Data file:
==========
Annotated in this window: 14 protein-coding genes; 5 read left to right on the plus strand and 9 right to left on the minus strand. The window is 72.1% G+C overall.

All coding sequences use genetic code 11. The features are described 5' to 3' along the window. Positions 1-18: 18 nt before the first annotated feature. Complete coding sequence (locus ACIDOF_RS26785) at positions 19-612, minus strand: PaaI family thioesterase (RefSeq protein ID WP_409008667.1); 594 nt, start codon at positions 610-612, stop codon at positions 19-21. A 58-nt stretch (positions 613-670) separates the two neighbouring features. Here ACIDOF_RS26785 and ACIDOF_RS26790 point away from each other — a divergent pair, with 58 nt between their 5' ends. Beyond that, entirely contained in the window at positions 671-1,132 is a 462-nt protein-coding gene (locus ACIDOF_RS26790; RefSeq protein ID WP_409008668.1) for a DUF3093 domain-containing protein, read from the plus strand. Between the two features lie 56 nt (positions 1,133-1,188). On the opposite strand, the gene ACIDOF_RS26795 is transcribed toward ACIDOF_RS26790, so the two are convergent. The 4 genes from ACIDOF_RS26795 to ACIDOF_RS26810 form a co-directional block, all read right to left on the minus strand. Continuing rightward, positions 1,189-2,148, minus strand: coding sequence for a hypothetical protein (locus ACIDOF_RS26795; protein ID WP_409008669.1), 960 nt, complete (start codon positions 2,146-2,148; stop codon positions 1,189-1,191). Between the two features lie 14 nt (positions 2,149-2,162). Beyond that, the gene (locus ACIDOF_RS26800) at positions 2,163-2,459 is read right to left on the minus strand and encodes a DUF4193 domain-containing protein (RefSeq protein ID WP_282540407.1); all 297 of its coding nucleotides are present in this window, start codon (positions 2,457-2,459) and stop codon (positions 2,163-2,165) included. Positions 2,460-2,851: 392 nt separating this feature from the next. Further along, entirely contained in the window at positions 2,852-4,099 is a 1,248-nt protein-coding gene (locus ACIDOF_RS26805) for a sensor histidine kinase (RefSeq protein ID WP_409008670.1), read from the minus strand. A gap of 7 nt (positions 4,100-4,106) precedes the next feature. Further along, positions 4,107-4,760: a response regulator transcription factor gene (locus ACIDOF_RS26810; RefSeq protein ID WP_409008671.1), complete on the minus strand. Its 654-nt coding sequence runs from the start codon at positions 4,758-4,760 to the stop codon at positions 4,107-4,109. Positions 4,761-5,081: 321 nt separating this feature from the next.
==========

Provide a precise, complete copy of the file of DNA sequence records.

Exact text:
Annotated in this window: 14 protein-coding genes; 5 read left to right on the plus strand and 9 right to left on the minus strand. The window is 72.1% G+C overall.

All coding sequences use genetic code 11. The features are described 5' to 3' along the window. Positions 1-18: 18 nt before the first annotated feature. Complete coding sequence (locus ACIDOF_RS26785) at positions 19-612, minus strand: PaaI family thioesterase (RefSeq protein ID WP_409008667.1); 594 nt, start codon at positions 610-612, stop codon at positions 19-21. A 58-nt stretch (positions 613-670) separates the two neighbouring features. Here ACIDOF_RS26785 and ACIDOF_RS26790 point away from each other — a divergent pair, with 58 nt between their 5' ends. Beyond that, entirely contained in the window at positions 671-1,132 is a 462-nt protein-coding gene (locus ACIDOF_RS26790; RefSeq protein ID WP_409008668.1) for a DUF3093 domain-containing protein, read from the plus strand. Between the two features lie 56 nt (positions 1,133-1,188). On the opposite strand, the gene ACIDOF_RS26795 is transcribed toward ACIDOF_RS26790, so the two are convergent. The 4 genes from ACIDOF_RS26795 to ACIDOF_RS26810 form a co-directional block, all read right to left on the minus strand. Continuing rightward, positions 1,189-2,148, minus strand: coding sequence for a hypothetical protein (locus ACIDOF_RS26795; protein ID WP_409008669.1), 960 nt, complete (start codon positions 2,146-2,148; stop codon positions 1,189-1,191). Between the two features lie 14 nt (positions 2,149-2,162). Beyond that, the gene (locus ACIDOF_RS26800) at positions 2,163-2,459 is read right to left on the minus strand and encodes a DUF4193 domain-containing protein (RefSeq protein ID WP_282540407.1); all 297 of its coding nucleotides are present in this window, start codon (positions 2,457-2,459) and stop codon (positions 2,163-2,165) included. Positions 2,460-2,851: 392 nt separating this feature from the next. Further along, entirely contained in the window at positions 2,852-4,099 is a 1,248-nt protein-coding gene (locus ACIDOF_RS26805) for a sensor histidine kinase (RefSeq protein ID WP_409008670.1), read from the minus strand. A gap of 7 nt (positions 4,100-4,106) precedes the next feature. Further along, positions 4,107-4,760: a response regulator transcription factor gene (locus ACIDOF_RS26810; RefSeq protein ID WP_409008671.1), complete on the minus strand. Its 654-nt coding sequence runs from the start codon at positions 4,758-4,760 to the stop codon at positions 4,107-4,109. Positions 4,761-5,081: 321 nt separating this feature from the next.